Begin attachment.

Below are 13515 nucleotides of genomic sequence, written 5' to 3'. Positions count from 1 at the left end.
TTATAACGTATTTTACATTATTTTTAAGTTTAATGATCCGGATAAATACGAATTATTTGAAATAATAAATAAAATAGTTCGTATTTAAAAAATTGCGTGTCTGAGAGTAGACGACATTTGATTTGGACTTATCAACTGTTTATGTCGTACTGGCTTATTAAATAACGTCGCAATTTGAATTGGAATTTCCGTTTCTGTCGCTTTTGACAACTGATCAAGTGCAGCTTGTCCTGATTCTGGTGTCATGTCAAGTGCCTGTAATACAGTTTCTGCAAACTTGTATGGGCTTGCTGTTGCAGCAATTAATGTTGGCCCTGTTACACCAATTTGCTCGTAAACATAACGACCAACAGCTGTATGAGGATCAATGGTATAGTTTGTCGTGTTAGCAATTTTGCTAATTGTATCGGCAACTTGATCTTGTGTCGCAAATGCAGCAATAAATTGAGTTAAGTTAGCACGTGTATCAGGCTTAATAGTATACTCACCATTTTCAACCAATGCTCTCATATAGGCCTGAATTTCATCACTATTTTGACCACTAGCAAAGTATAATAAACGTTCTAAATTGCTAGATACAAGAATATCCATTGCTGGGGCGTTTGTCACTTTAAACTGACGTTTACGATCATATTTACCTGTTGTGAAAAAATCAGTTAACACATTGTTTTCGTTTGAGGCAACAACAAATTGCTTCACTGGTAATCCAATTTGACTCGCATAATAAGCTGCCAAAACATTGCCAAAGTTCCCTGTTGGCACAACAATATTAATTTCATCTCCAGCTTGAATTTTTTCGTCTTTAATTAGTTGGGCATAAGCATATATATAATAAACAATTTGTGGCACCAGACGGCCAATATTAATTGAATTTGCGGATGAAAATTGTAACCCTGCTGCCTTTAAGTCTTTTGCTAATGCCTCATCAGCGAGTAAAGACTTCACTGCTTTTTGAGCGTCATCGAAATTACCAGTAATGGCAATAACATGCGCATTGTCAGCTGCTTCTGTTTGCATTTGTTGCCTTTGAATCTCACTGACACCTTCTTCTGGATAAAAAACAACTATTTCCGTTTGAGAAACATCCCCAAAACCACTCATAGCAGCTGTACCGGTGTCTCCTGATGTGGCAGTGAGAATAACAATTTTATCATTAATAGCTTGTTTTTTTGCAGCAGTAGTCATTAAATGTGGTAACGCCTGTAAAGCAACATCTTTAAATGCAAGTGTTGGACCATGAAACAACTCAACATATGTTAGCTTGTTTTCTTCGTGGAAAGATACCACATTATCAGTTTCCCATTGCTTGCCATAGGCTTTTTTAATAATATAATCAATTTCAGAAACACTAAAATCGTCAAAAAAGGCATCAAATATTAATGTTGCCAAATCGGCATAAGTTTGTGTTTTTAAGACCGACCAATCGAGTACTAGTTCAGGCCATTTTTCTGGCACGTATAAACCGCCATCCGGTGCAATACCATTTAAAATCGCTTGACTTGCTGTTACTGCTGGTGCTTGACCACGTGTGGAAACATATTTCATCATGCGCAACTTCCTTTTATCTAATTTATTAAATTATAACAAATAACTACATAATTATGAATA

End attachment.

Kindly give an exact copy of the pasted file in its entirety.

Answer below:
Below are 13515 nucleotides of genomic sequence, written 5' to 3'. Positions count from 1 at the left end.
TTATAACGTATTTTACATTATTTTTAAGTTTAATGATCCGGATAAATACGAATTATTTGAAATAATAAATAAAATAGTTCGTATTTAAAAAATTGCGTGTCTGAGAGTAGACGACATTTGATTTGGACTTATCAACTGTTTATGTCGTACTGGCTTATTAAATAACGTCGCAATTTGAATTGGAATTTCCGTTTCTGTCGCTTTTGACAACTGATCAAGTGCAGCTTGTCCTGATTCTGGTGTCATGTCAAGTGCCTGTAATACAGTTTCTGCAAACTTGTATGGGCTTGCTGTTGCAGCAATTAATGTTGGCCCTGTTACACCAATTTGCTCGTAAACATAACGACCAACAGCTGTATGAGGATCAATGGTATAGTTTGTCGTGTTAGCAATTTTGCTAATTGTATCGGCAACTTGATCTTGTGTCGCAAATGCAGCAATAAATTGAGTTAAGTTAGCACGTGTATCAGGCTTAATAGTATACTCACCATTTTCAACCAATGCTCTCATATAGGCCTGAATTTCATCACTATTTTGACCACTAGCAAAGTATAATAAACGTTCTAAATTGCTAGATACAAGAATATCCATTGCTGGGGCGTTTGTCACTTTAAACTGACGTTTACGATCATATTTACCTGTTGTGAAAAAATCAGTTAACACATTGTTTTCGTTTGAGGCAACAACAAATTGCTTCACTGGTAATCCAATTTGACTCGCATAATAAGCTGCCAAAACATTGCCAAAGTTCCCTGTTGGCACAACAATATTAATTTCATCTCCAGCTTGAATTTTTTCGTCTTTAATTAGTTGGGCATAAGCATATATATAATAAACAATTTGTGGCACCAGACGGCCAATATTAATTGAATTTGCGGATGAAAATTGTAACCCTGCTGCCTTTAAGTCTTTTGCTAATGCCTCATCAGCGAGTAAAGACTTCACTGCTTTTTGAGCGTCATCGAAATTACCAGTAATGGCAATAACATGCGCATTGTCAGCTGCTTCTGTTTGCATTTGTTGCCTTTGAATCTCACTGACACCTTCTTCTGGATAAAAAACAACTATTTCCGTTTGAGAAACATCCCCAAAACCACTCATAGCAGCTGTACCGGTGTCTCCTGATGTGGCAGTGAGAATAACAATTTTATCATTAATAGCTTGTTTTTTTGCAGCAGTAGTCATTAAATGTGGTAACGCCTGTAAAGCAACATCTTTAAATGCAAGTGTTGGACCATGAAACAACTCAACATATGTTAGCTTGTTTTCTTCGTGGAAAGATACCACATTATCAGTTTCCCATTGCTTGCCATAGGCTTTTTTAATAATATAATCAATTTCAGAAACACTAAAATCGTCAAAAAAGGCATCAAATATTAATGTTGCCAAATCGGCATAAGTTTGTGTTTTTAAGACCGACCAATCGAGTACTAGTTCAGGCCATTTTTCTGGCACGTATAAACCGCCATCCGGTGCAATACCATTTAAAATCGCTTGACTTGCTGTTACTGCTGGTGCTTGACCACGTGTGGAAACATATTTCATCATGCGCAACTTCCTTTTATCTAATTTATTAAATTATAACAAATAACTACATAATTATGAATA